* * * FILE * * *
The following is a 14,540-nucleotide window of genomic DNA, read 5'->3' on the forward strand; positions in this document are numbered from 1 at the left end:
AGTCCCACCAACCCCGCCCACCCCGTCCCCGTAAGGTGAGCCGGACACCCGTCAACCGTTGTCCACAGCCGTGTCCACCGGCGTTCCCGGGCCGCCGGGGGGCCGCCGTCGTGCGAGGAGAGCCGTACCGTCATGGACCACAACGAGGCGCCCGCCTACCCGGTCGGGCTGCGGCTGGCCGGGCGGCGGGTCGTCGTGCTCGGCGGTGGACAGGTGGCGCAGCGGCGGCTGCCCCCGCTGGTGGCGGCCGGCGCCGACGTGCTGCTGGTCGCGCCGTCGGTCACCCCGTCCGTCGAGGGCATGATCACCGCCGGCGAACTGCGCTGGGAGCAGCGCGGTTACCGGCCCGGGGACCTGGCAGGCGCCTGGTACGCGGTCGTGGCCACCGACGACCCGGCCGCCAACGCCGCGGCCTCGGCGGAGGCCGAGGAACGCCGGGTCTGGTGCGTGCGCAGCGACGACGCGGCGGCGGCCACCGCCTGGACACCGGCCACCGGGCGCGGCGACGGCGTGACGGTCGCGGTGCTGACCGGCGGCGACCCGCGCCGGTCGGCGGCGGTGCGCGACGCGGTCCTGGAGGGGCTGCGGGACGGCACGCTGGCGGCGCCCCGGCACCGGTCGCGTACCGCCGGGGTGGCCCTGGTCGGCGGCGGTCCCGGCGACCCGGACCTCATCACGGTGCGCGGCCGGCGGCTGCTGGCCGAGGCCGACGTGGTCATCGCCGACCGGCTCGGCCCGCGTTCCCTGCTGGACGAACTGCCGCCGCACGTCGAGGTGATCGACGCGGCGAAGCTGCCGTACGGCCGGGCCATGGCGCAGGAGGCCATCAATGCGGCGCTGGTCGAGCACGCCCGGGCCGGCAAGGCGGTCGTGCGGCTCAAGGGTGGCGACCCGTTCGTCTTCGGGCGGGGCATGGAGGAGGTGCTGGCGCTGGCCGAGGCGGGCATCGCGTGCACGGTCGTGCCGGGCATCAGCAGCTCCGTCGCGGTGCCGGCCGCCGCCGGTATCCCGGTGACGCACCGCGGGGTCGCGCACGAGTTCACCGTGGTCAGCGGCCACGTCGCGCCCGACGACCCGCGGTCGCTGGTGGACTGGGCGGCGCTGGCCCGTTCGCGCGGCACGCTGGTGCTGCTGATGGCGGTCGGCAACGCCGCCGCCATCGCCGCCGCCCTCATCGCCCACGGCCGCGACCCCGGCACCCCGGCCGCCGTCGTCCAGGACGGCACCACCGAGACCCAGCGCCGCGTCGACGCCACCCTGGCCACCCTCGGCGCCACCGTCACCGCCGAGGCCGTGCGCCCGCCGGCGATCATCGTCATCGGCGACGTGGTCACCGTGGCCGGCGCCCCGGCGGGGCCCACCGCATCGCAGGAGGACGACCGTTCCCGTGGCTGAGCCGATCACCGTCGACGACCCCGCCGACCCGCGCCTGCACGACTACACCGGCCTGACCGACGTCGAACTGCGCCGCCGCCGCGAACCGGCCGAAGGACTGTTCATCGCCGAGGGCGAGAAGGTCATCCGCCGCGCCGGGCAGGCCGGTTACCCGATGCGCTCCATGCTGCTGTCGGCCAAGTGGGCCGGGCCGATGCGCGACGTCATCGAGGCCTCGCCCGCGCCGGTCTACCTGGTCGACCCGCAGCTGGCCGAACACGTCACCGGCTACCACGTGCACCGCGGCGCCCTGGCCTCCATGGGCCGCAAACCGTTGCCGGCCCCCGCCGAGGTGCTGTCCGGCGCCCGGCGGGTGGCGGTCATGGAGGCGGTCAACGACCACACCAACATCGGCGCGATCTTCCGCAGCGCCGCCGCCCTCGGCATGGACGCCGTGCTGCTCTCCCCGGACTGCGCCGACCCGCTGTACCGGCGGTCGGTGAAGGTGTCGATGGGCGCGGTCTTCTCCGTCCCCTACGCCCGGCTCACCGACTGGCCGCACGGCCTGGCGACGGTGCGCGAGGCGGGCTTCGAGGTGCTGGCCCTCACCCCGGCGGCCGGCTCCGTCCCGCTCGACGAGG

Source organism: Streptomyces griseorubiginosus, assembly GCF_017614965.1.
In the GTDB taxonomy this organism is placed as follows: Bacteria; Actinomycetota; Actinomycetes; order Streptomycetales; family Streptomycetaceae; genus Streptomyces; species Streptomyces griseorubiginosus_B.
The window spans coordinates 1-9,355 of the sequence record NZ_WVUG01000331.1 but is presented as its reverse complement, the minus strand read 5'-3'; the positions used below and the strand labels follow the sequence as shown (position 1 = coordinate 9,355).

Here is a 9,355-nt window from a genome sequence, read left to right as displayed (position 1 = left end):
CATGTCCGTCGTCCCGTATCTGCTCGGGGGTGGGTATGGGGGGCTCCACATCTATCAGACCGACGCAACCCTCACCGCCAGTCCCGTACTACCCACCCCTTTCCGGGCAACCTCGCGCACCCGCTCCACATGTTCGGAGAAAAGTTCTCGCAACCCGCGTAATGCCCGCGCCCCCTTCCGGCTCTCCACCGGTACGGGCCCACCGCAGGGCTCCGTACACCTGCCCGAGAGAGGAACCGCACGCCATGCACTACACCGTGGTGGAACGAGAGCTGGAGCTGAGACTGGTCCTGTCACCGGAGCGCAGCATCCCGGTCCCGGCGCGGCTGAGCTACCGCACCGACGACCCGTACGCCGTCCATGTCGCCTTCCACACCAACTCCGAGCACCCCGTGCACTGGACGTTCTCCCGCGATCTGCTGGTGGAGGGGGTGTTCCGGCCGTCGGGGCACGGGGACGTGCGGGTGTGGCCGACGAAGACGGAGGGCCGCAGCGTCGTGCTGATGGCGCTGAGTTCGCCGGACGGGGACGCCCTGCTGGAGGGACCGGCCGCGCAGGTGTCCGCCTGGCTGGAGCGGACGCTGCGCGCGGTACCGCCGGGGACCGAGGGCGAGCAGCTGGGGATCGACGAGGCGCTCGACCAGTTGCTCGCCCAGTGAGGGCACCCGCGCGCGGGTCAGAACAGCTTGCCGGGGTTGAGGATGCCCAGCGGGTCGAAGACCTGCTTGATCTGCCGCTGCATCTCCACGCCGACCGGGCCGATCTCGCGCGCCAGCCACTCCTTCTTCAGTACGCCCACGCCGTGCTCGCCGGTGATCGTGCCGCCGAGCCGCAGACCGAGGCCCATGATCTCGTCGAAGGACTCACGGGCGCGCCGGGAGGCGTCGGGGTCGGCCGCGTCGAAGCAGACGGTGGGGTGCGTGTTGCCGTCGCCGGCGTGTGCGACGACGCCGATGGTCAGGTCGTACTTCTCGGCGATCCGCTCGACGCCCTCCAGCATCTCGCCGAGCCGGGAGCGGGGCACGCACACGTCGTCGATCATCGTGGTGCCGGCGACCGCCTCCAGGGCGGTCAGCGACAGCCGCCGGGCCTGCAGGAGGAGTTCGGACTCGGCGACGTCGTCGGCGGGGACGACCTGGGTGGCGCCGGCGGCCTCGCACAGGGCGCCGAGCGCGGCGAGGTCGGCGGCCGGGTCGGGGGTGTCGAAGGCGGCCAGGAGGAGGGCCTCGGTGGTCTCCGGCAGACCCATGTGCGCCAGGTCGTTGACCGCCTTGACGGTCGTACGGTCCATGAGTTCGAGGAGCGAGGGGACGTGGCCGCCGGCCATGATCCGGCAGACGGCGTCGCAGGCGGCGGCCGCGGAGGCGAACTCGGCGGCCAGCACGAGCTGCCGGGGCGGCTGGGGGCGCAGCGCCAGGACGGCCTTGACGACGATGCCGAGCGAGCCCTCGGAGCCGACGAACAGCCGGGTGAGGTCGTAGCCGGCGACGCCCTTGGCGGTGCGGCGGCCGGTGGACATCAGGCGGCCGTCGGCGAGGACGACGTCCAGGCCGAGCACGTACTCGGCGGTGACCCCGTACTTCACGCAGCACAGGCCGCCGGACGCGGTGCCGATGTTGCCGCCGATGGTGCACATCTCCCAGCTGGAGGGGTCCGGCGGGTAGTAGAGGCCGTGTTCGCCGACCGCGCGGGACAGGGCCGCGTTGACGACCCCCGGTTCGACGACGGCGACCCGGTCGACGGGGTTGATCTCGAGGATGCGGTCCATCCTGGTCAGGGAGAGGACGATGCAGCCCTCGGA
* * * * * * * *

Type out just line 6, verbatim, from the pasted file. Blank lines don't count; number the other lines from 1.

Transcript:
Here is a 9,355-nt window from a genome sequence, read left to right as displayed (position 1 = left end):